Review by Tarcisio Moura
4 stars Talk about instrumental progressive albums! I can┬┤t believe I had this record lying around so long before I finally had the chance to listen to it. The music here is simply gorgeous! Very fine melodies, lots of inspiration and great perfomances of all involved. Well, not much people involved, actually. This is truly a solo project by the very talented keyboardist and songwriter Laurent Simonnet, who also did the rhtyhm section. But he was helped by no less than five excellent guitarrists, one of which is Roine Stolt (The Flower Kings) who played on a couple of songs.

Escape To Horizon is one of those CDs you just put on the CD player and let it play over and over again. A great mix of symphonic rock, neo and ambient music. Very melodic, energetic and beautiful! There are no weak parts to be found on this album (except maybe for the overlong crying baby on the introduction of Ilona, but that┬┤s forgivable, it might be his baby!). Keyboards are all over the place, of course, but - unusual for keyboard-driven albums - there are also lots of room for the guitars and they are a show apart, with fantastic acoustic and electric parts, emotional solos and several memorable melodies. Some people here on PA complained about the use of eletronic drums, but to my ears at least, they fit just right in.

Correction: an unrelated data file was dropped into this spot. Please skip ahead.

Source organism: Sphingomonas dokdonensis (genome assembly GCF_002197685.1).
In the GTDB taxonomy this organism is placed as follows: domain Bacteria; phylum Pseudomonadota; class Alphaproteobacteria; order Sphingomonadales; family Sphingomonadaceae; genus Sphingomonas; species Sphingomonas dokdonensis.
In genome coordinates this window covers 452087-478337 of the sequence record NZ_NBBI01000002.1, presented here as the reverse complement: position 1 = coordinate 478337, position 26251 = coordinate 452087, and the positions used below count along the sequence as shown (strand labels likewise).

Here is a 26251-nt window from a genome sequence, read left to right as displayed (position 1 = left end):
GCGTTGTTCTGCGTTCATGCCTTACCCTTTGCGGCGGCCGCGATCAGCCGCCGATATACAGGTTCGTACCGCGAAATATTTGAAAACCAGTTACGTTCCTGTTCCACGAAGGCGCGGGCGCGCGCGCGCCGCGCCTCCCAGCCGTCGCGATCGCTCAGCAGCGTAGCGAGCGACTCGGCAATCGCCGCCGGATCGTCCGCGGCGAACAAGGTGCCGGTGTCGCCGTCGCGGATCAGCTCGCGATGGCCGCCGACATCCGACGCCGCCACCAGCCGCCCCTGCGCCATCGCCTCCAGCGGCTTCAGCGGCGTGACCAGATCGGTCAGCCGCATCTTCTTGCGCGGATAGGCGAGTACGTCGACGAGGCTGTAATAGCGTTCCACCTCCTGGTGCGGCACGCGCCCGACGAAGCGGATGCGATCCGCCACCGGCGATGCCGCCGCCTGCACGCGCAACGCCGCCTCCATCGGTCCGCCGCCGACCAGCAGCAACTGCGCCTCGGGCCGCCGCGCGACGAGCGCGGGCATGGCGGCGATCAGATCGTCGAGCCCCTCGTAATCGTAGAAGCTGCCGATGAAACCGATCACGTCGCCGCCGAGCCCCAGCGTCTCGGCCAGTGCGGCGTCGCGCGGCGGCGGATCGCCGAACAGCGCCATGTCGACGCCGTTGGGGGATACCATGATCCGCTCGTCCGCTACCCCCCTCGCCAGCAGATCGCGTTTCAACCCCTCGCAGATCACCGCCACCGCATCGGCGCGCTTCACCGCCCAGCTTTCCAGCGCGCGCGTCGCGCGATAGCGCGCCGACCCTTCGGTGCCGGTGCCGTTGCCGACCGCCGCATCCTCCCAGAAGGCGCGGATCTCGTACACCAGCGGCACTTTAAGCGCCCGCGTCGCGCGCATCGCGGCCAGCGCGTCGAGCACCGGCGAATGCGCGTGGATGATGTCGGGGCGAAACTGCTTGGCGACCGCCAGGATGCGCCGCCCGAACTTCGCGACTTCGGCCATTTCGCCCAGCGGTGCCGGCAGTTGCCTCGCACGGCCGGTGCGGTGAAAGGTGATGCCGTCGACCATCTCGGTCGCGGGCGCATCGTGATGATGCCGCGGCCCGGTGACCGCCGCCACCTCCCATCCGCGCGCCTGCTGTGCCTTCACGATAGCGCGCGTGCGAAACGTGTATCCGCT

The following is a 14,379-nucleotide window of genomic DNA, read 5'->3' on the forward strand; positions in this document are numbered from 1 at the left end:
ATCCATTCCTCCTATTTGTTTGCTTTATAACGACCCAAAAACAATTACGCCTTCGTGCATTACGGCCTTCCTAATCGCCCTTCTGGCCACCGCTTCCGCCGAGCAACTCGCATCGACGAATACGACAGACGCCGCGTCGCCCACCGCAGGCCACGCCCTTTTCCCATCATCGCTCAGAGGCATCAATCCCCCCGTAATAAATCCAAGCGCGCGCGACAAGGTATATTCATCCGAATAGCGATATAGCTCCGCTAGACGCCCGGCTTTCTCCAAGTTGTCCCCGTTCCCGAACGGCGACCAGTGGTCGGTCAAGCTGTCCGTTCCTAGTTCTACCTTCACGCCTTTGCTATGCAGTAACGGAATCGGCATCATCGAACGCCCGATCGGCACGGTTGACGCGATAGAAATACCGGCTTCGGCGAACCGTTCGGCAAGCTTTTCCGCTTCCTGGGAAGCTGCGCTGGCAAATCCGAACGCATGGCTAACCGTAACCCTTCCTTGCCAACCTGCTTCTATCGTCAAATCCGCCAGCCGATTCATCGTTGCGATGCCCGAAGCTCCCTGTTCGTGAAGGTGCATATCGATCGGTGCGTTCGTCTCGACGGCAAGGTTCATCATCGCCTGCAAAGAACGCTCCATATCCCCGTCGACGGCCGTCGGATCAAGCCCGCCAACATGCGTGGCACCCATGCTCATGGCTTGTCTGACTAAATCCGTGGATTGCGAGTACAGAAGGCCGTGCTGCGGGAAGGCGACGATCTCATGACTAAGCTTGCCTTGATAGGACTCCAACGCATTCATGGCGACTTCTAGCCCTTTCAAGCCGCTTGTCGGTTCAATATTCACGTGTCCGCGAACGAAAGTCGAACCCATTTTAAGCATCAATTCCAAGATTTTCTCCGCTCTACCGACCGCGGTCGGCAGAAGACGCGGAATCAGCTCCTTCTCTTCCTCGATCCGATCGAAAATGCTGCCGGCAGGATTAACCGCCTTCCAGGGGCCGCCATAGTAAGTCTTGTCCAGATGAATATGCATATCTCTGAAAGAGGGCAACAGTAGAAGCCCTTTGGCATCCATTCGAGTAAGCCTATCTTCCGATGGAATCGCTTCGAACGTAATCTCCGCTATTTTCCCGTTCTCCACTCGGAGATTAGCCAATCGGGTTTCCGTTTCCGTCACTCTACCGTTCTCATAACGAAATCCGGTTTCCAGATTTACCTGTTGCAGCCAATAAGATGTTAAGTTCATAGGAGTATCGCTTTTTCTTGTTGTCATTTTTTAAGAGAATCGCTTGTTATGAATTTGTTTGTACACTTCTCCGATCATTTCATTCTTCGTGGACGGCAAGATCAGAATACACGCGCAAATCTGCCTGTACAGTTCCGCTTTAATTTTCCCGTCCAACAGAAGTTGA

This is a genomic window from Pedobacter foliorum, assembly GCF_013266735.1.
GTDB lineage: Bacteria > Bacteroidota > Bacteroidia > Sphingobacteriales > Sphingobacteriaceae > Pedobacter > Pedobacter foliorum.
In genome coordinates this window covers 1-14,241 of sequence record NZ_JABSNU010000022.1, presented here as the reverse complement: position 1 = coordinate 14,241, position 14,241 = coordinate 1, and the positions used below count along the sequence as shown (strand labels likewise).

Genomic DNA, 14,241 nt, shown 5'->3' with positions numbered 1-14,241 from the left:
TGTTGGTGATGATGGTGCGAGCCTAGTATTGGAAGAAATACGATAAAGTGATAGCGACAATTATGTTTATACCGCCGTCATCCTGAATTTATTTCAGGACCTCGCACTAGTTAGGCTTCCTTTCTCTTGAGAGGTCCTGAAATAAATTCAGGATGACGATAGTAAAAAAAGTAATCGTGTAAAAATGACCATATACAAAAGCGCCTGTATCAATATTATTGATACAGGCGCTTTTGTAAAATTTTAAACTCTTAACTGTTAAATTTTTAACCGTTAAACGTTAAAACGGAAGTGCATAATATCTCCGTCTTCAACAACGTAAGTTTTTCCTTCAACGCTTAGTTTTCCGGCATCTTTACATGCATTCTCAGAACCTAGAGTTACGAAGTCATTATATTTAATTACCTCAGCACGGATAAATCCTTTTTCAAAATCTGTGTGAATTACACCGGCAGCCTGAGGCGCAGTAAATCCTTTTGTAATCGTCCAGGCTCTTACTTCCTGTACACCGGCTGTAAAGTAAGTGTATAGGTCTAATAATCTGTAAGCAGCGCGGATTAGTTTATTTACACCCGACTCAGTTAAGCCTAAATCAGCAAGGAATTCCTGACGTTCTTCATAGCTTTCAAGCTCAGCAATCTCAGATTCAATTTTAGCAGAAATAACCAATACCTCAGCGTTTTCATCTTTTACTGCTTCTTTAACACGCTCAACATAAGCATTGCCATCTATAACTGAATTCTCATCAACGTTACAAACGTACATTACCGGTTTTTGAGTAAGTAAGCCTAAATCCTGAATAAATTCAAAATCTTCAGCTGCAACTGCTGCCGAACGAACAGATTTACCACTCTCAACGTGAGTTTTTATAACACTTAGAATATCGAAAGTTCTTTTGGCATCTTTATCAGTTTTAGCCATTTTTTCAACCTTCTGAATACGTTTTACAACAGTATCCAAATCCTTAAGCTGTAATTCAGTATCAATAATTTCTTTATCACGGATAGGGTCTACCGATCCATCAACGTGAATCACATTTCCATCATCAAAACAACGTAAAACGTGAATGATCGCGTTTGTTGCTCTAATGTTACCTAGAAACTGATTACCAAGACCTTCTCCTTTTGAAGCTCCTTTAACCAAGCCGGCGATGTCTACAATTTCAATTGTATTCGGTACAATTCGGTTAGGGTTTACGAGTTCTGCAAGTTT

There are no highlights in my opinion, since all the tracks are no less than excellent. Production is quite good too.

Conclusion: a very inspired and convincing instrumental progressive music! If you like lots of guitar and keyboards interplay and very melodic compositions, all done with passion and high craft you should not miss this one! I really hope a follow up is on the way!

Rating: 4.5 stars. Highly recommended.

Latest members reviews

3 stars Spacey symphonic prog. This album reminds me a lot about Pink Floyd's Momentary Lapse Of Reason album. Take away PF's vocals and it is pretty similar. Escape To Horizon is an instrumental album and a good one too. It changes alot between long guitar solos and mediative spacey keyboard piece ... (read more)

Report this review (#232177) | Posted by toroddfuglesteg | Tuesday, August 18, 2009 | Review Permanlink